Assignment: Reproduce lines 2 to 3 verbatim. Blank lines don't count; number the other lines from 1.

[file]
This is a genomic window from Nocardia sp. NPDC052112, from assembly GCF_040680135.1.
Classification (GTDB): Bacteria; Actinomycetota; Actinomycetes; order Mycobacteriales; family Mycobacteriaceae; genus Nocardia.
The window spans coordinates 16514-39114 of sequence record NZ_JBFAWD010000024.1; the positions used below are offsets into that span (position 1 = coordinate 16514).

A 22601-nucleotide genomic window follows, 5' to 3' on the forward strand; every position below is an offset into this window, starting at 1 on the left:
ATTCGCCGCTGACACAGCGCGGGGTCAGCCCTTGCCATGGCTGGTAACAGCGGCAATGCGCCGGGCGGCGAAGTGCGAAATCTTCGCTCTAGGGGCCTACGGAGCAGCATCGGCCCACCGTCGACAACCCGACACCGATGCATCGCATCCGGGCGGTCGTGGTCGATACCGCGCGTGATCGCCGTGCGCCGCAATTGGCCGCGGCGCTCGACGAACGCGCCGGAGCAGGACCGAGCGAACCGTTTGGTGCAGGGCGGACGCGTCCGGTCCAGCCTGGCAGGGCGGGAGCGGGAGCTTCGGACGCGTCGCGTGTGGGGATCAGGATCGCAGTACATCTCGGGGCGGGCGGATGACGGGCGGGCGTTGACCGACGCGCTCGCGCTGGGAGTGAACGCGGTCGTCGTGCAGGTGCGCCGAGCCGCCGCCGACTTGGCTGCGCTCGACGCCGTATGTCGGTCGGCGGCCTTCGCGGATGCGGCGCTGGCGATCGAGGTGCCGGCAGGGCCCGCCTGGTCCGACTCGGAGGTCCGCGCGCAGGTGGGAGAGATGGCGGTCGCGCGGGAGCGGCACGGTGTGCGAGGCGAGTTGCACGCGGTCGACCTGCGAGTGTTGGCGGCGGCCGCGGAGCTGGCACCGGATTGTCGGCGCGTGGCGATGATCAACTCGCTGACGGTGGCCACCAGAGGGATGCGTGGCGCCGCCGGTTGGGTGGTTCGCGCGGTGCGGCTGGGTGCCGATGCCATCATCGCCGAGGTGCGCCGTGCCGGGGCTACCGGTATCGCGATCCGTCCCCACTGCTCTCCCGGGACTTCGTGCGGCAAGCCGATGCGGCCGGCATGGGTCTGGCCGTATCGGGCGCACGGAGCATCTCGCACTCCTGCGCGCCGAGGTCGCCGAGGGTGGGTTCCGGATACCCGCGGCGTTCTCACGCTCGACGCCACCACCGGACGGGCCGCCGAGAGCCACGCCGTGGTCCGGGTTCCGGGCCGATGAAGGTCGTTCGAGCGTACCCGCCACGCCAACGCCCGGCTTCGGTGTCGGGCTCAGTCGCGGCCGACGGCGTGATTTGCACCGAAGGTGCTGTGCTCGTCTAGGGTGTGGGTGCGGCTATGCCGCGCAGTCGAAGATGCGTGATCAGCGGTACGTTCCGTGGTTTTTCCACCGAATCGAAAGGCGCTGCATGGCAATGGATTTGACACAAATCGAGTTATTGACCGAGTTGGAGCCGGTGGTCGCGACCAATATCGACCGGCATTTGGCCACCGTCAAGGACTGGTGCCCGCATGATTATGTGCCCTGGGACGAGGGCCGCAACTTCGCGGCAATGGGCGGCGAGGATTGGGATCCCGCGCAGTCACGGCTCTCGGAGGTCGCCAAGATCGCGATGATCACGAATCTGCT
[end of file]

Classification (GTDB): Bacteria; Actinomycetota; Actinomycetes; order Mycobacteriales; family Mycobacteriaceae; genus Nocardia.
The window spans coordinates 16514-39114 of sequence record NZ_JBFAWD010000024.1; the positions used below are offsets into that span (position 1 = coordinate 16514).